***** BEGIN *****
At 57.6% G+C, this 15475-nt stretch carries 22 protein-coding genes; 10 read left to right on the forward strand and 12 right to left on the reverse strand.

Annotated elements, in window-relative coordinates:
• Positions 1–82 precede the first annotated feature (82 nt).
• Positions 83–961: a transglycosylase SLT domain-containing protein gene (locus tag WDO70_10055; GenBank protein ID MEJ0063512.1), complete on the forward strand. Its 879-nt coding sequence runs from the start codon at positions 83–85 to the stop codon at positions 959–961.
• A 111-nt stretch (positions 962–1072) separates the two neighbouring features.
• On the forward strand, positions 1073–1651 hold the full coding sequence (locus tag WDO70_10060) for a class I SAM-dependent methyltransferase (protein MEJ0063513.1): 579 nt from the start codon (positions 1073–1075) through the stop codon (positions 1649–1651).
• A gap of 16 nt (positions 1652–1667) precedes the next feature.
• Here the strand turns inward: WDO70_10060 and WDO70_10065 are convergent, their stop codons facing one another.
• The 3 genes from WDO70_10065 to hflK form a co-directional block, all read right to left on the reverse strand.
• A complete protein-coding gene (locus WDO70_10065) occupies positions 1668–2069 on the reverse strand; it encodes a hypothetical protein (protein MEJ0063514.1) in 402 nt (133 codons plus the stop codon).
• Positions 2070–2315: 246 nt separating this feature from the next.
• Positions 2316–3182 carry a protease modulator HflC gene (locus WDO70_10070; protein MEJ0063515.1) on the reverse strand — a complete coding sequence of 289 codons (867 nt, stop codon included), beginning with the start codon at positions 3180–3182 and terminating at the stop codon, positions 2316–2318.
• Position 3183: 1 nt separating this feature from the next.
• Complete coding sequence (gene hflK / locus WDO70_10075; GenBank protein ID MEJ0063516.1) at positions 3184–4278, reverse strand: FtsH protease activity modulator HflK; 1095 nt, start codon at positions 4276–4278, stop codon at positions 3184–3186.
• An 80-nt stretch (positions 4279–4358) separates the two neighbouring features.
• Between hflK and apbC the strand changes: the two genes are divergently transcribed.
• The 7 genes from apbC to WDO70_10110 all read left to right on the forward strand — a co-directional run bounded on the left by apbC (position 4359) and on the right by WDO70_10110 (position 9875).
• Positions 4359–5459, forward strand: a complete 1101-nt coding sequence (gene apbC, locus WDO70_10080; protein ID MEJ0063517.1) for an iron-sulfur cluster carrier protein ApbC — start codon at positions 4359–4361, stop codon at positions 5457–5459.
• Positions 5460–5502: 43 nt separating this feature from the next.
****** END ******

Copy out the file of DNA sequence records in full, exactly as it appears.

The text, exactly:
At 57.6% G+C, this 15475-nt stretch carries 22 protein-coding genes; 10 read left to right on the forward strand and 12 right to left on the reverse strand.

Annotated elements, in window-relative coordinates:
• Positions 1–82 precede the first annotated feature (82 nt).
• Positions 83–961: a transglycosylase SLT domain-containing protein gene (locus tag WDO70_10055; GenBank protein ID MEJ0063512.1), complete on the forward strand. Its 879-nt coding sequence runs from the start codon at positions 83–85 to the stop codon at positions 959–961.
• A 111-nt stretch (positions 962–1072) separates the two neighbouring features.
• On the forward strand, positions 1073–1651 hold the full coding sequence (locus tag WDO70_10060) for a class I SAM-dependent methyltransferase (protein MEJ0063513.1): 579 nt from the start codon (positions 1073–1075) through the stop codon (positions 1649–1651).
• A gap of 16 nt (positions 1652–1667) precedes the next feature.
• Here the strand turns inward: WDO70_10060 and WDO70_10065 are convergent, their stop codons facing one another.
• The 3 genes from WDO70_10065 to hflK form a co-directional block, all read right to left on the reverse strand.
• A complete protein-coding gene (locus WDO70_10065) occupies positions 1668–2069 on the reverse strand; it encodes a hypothetical protein (protein MEJ0063514.1) in 402 nt (133 codons plus the stop codon).
• Positions 2070–2315: 246 nt separating this feature from the next.
• Positions 2316–3182 carry a protease modulator HflC gene (locus WDO70_10070; protein MEJ0063515.1) on the reverse strand — a complete coding sequence of 289 codons (867 nt, stop codon included), beginning with the start codon at positions 3180–3182 and terminating at the stop codon, positions 2316–2318.
• Position 3183: 1 nt separating this feature from the next.
• Complete coding sequence (gene hflK / locus WDO70_10075; GenBank protein ID MEJ0063516.1) at positions 3184–4278, reverse strand: FtsH protease activity modulator HflK; 1095 nt, start codon at positions 4276–4278, stop codon at positions 3184–3186.
• An 80-nt stretch (positions 4279–4358) separates the two neighbouring features.
• Between hflK and apbC the strand changes: the two genes are divergently transcribed.
• The 7 genes from apbC to WDO70_10110 all read left to right on the forward strand — a co-directional run bounded on the left by apbC (position 4359) and on the right by WDO70_10110 (position 9875).
• Positions 4359–5459, forward strand: a complete 1101-nt coding sequence (gene apbC, locus WDO70_10080; protein ID MEJ0063517.1) for an iron-sulfur cluster carrier protein ApbC — start codon at positions 4359–4361, stop codon at positions 5457–5459.
• Positions 5460–5502: 43 nt separating this feature from the next.